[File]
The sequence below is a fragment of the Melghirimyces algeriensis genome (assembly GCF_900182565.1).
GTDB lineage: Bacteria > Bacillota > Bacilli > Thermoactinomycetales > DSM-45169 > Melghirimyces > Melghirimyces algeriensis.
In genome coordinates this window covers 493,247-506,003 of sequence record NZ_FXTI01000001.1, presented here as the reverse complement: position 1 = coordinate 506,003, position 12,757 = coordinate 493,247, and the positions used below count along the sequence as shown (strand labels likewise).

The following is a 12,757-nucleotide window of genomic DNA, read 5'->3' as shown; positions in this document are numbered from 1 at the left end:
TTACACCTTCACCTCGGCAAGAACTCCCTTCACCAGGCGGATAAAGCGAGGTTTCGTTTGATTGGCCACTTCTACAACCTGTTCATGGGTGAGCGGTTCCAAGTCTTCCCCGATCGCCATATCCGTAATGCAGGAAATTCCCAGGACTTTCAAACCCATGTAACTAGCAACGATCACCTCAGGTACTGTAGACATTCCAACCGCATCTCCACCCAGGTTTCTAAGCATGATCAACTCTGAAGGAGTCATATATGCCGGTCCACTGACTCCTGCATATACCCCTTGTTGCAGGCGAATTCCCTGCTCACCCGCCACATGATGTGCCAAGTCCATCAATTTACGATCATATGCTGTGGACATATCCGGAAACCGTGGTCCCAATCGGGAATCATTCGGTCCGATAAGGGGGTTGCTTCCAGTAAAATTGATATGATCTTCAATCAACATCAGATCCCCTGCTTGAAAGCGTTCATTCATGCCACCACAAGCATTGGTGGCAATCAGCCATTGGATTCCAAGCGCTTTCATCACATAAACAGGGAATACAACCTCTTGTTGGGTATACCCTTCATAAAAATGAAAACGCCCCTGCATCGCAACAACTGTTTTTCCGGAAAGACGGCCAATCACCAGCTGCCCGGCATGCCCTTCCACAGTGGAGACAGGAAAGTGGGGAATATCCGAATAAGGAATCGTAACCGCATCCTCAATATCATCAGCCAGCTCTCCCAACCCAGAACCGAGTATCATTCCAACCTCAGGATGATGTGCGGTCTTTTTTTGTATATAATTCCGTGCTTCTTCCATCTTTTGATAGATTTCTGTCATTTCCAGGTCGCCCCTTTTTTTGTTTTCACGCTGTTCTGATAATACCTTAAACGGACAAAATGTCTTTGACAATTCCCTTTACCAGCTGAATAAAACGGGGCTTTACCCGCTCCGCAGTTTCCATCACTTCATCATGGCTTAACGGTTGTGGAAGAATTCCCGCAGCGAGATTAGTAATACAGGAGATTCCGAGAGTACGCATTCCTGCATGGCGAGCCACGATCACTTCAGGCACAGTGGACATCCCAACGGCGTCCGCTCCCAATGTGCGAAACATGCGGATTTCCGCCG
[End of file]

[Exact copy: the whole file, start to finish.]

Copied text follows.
The sequence below is a fragment of the Melghirimyces algeriensis genome (assembly GCF_900182565.1).
GTDB lineage: Bacteria > Bacillota > Bacilli > Thermoactinomycetales > DSM-45169 > Melghirimyces > Melghirimyces algeriensis.
In genome coordinates this window covers 493,247-506,003 of sequence record NZ_FXTI01000001.1, presented here as the reverse complement: position 1 = coordinate 506,003, position 12,757 = coordinate 493,247, and the positions used below count along the sequence as shown (strand labels likewise).

The following is a 12,757-nucleotide window of genomic DNA, read 5'->3' as shown; positions in this document are numbered from 1 at the left end:
TTACACCTTCACCTCGGCAAGAACTCCCTTCACCAGGCGGATAAAGCGAGGTTTCGTTTGATTGGCCACTTCTACAACCTGTTCATGGGTGAGCGGTTCCAAGTCTTCCCCGATCGCCATATCCGTAATGCAGGAAATTCCCAGGACTTTCAAACCCATGTAACTAGCAACGATCACCTCAGGTACTGTAGACATTCCAACCGCATCTCCACCCAGGTTTCTAAGCATGATCAACTCTGAAGGAGTCATATATGCCGGTCCACTGACTCCTGCATATACCCCTTGTTGCAGGCGAATTCCCTGCTCACCCGCCACATGATGTGCCAAGTCCATCAATTTACGATCATATGCTGTGGACATATCCGGAAACCGTGGTCCCAATCGGGAATCATTCGGTCCGATAAGGGGGTTGCTTCCAGTAAAATTGATATGATCTTCAATCAACATCAGATCCCCTGCTTGAAAGCGTTCATTCATGCCACCACAAGCATTGGTGGCAATCAGCCATTGGATTCCAAGCGCTTTCATCACATAAACAGGGAATACAACCTCTTGTTGGGTATACCCTTCATAAAAATGAAAACGCCCCTGCATCGCAACAACTGTTTTTCCGGAAAGACGGCCAATCACCAGCTGCCCGGCATGCCCTTCCACAGTGGAGACAGGAAAGTGGGGAATATCCGAATAAGGAATCGTAACCGCATCCTCAATATCATCAGCCAGCTCTCCCAACCCAGAACCGAGTATCATTCCAACCTCAGGATGATGTGCGGTCTTTTTTTGTATATAATTCCGTGCTTCTTCCATCTTTTGATAGATTTCTGTCATTTCCAGGTCGCCCCTTTTTTTGTTTTCACGCTGTTCTGATAATACCTTAAACGGACAAAATGTCTTTGACAATTCCCTTTACCAGCTGAATAAAACGGGGCTTTACCCGCTCCGCAGTTTCCATCACTTCATCATGGCTTAACGGTTGTGGAAGAATTCCCGCAGCGAGATTAGTAATACAGGAGATTCCGAGAGTACGCATTCCTGCATGGCGAGCCACGATCACTTCAGGCACAGTGGACATCCCAACGGCGTCCGCTCCCAATGTGCGAAACATGCGGATTTCCGCCG